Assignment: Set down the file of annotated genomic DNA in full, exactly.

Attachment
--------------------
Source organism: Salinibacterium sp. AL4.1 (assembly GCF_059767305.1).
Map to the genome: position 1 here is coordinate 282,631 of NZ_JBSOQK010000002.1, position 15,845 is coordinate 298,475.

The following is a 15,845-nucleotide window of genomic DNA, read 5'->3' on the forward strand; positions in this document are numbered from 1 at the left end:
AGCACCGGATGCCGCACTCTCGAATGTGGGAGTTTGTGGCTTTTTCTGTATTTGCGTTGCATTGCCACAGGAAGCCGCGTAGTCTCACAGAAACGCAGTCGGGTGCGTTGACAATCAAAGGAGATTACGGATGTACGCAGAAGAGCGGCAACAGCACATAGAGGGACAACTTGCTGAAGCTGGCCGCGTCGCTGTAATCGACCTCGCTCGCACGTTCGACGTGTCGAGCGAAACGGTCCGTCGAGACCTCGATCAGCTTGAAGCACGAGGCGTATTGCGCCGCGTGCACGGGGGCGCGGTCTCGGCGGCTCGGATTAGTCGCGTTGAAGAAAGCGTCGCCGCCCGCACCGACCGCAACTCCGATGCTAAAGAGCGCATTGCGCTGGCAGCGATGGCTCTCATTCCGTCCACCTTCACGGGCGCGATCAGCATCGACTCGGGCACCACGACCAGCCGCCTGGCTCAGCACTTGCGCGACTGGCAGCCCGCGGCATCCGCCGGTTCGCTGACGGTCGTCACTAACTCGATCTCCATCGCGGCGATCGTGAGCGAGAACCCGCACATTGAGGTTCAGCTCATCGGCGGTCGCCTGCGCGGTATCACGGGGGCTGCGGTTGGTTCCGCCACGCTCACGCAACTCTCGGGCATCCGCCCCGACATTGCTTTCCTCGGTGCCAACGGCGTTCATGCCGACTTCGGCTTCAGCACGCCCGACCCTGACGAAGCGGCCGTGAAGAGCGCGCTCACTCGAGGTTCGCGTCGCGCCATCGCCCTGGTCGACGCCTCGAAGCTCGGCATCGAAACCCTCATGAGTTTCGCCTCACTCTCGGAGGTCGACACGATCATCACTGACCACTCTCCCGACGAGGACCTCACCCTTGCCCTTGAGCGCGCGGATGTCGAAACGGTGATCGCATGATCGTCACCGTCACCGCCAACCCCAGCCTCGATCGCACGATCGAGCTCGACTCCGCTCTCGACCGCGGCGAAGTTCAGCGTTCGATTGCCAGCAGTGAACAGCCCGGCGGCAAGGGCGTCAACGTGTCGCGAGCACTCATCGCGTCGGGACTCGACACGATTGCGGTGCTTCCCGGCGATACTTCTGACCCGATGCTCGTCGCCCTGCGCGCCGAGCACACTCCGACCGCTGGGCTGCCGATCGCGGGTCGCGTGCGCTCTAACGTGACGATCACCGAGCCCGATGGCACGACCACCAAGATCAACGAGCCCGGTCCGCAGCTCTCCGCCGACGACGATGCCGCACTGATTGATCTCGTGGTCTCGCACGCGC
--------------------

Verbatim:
Source organism: Salinibacterium sp. AL4.1 (assembly GCF_059767305.1).
Map to the genome: position 1 here is coordinate 282,631 of NZ_JBSOQK010000002.1, position 15,845 is coordinate 298,475.

The following is a 15,845-nucleotide window of genomic DNA, read 5'->3' on the forward strand; positions in this document are numbered from 1 at the left end:
AGCACCGGATGCCGCACTCTCGAATGTGGGAGTTTGTGGCTTTTTCTGTATTTGCGTTGCATTGCCACAGGAAGCCGCGTAGTCTCACAGAAACGCAGTCGGGTGCGTTGACAATCAAAGGAGATTACGGATGTACGCAGAAGAGCGGCAACAGCACATAGAGGGACAACTTGCTGAAGCTGGCCGCGTCGCTGTAATCGACCTCGCTCGCACGTTCGACGTGTCGAGCGAAACGGTCCGTCGAGACCTCGATCAGCTTGAAGCACGAGGCGTATTGCGCCGCGTGCACGGGGGCGCGGTCTCGGCGGCTCGGATTAGTCGCGTTGAAGAAAGCGTCGCCGCCCGCACCGACCGCAACTCCGATGCTAAAGAGCGCATTGCGCTGGCAGCGATGGCTCTCATTCCGTCCACCTTCACGGGCGCGATCAGCATCGACTCGGGCACCACGACCAGCCGCCTGGCTCAGCACTTGCGCGACTGGCAGCCCGCGGCATCCGCCGGTTCGCTGACGGTCGTCACTAACTCGATCTCCATCGCGGCGATCGTGAGCGAGAACCCGCACATTGAGGTTCAGCTCATCGGCGGTCGCCTGCGCGGTATCACGGGGGCTGCGGTTGGTTCCGCCACGCTCACGCAACTCTCGGGCATCCGCCCCGACATTGCTTTCCTCGGTGCCAACGGCGTTCATGCCGACTTCGGCTTCAGCACGCCCGACCCTGACGAAGCGGCCGTGAAGAGCGCGCTCACTCGAGGTTCGCGTCGCGCCATCGCCCTGGTCGACGCCTCGAAGCTCGGCATCGAAACCCTCATGAGTTTCGCCTCACTCTCGGAGGTCGACACGATCATCACTGACCACTCTCCCGACGAGGACCTCACCCTTGCCCTTGAGCGCGCGGATGTCGAAACGGTGATCGCATGATCGTCACCGTCACCGCCAACCCCAGCCTCGATCGCACGATCGAGCTCGACTCCGCTCTCGACCGCGGCGAAGTTCAGCGTTCGATTGCCAGCAGTGAACAGCCCGGCGGCAAGGGCGTCAACGTGTCGCGAGCACTCATCGCGTCGGGACTCGACACGATTGCGGTGCTTCCCGGCGATACTTCTGACCCGATGCTCGTCGCCCTGCGCGCCGAGCACACTCCGACCGCTGGGCTGCCGATCGCGGGTCGCGTGCGCTCTAACGTGACGATCACCGAGCCCGATGGCACGACCACCAAGATCAACGAGCCCGGTCCGCAGCTCTCCGCCGACGACGATGCCGCACTGATTGATCTCGTGGTCTCGCACGCGC